Just about a half year after Apple’s acquisition of PrimeSense, another promising depth sensing platform emerged from a huge tech company: Google’s Project Tango. Like the Kinect, Project Tango promised low-cost, high-quality 3D sensing along with a robust developer SDK to rapidly create applications that used depth (and, interestingly, the very first Project Tango developer devices used PrimeSense chips as part of their design).

Adoption from the developer community was swift, and Google subsidized and promoted some of the more promising applications, including a collaboration with NASA. Soon, Tango-specific handsets were being launched, including one co-developed with Intel that included a built-in RealSense. And then, after just three years, Google announced it was winding down Project Tango. It would be joining the Kinect in the ranks of defunct depth sensing platforms.

What, then, happened in the wake of the cancellations of the Kinect and Tango? What lessons can we learn from those examples that may apply to the RealSense platform? There are a few.

Future for RealSense and its users

When Kinect and Tango were cancelled, there were a few distinct reactions by their user bases: hoarding, switching, and innovating. Here at Tangram Vision, we believe these will be the paths followed by RealSense users as well.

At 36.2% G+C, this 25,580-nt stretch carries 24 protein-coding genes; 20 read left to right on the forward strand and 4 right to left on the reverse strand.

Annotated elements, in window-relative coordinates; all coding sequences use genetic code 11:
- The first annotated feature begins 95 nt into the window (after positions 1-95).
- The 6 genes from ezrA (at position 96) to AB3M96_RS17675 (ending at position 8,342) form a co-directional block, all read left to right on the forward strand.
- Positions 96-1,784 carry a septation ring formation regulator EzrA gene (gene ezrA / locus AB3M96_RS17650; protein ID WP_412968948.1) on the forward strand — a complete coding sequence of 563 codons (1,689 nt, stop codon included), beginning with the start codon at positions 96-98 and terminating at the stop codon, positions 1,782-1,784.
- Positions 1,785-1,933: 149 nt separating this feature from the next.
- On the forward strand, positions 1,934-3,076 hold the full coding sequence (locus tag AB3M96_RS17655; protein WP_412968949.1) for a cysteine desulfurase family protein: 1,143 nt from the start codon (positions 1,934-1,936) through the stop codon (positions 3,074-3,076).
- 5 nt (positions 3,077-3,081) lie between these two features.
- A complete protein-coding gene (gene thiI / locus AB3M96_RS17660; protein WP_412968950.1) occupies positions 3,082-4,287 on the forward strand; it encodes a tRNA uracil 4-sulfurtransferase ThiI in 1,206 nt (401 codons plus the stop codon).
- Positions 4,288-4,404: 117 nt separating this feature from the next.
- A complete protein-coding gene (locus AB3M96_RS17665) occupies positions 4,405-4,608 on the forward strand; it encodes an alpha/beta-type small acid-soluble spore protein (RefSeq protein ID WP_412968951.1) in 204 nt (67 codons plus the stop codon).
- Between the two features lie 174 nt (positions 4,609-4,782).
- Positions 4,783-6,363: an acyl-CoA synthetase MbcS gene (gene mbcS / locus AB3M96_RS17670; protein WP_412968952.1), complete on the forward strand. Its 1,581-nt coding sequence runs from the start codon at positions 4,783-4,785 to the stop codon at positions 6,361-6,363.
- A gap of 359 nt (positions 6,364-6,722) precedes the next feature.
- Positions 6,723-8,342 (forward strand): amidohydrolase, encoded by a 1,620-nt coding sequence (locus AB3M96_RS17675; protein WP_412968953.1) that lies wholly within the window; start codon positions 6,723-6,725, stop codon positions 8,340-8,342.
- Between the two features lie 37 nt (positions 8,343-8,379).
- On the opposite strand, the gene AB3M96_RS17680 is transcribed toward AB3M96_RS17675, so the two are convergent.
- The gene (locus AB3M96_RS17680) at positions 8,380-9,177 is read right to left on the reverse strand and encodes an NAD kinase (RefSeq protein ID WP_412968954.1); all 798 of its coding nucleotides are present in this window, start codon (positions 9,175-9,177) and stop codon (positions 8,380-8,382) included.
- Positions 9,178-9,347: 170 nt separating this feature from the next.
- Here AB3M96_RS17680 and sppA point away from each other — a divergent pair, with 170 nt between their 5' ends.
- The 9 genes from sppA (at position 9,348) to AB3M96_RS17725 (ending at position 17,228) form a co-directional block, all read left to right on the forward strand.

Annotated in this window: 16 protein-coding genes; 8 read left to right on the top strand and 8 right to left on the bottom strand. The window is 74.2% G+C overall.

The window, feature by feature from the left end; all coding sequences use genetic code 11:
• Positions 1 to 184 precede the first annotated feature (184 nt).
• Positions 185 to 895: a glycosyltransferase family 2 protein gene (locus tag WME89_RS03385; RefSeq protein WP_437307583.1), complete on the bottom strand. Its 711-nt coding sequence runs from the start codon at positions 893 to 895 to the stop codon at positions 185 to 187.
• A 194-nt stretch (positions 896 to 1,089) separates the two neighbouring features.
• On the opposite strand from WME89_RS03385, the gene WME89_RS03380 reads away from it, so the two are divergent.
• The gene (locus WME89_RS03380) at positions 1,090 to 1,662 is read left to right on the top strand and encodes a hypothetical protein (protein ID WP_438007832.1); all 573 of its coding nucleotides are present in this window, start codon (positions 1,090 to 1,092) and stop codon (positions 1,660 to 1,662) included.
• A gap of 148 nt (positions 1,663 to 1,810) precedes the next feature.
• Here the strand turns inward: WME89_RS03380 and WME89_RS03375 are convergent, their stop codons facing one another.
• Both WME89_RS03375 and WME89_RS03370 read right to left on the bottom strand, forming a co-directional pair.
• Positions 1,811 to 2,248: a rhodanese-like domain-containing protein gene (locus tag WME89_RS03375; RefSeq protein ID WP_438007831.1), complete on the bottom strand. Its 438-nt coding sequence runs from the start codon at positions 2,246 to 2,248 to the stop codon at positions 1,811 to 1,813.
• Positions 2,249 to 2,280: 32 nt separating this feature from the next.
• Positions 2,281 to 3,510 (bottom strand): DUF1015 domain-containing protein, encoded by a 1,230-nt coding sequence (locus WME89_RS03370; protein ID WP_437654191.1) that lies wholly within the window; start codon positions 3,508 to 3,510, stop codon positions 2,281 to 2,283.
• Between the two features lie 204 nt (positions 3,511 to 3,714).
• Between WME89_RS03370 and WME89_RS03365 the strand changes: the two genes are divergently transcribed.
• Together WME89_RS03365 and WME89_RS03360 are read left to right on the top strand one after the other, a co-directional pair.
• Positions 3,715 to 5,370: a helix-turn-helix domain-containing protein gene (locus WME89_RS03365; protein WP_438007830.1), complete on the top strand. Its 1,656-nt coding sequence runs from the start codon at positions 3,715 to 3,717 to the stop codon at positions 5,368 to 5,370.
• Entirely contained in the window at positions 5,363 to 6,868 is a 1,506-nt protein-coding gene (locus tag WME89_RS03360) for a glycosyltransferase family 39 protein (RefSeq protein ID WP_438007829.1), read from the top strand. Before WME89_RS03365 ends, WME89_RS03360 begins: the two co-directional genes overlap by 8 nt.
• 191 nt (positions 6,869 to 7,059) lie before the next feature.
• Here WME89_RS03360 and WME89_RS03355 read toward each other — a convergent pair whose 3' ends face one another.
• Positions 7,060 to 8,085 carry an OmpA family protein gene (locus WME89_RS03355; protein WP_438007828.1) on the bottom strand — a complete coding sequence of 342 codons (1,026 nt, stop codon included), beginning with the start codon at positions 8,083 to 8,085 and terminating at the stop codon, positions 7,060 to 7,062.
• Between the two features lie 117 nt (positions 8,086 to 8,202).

Hoarding: Integrating a depth sensor into a complex, vision-enabled platform is no small feat. For many companies that had to do so before the advent of plug-and-play sensor management platforms like the Tangram Vision SDK, this process could take as long as six to 18 months.

Switching: Many of the more forward-thinking companies that had come to rely on Kinect and Tango decided to bite the bullet and simply switch to a new sensor that had guaranteed supply. For many, the simplest option was to switch to the original Structure Sensor by Occipital, which included similar components to the Kinect and was the closest sensor possible to a direct replacement. But many others chose to redesign their depth sensing systems entirely and integrated a completely different sensor — ironically, in many cases, that different sensor was an Intel RealSense.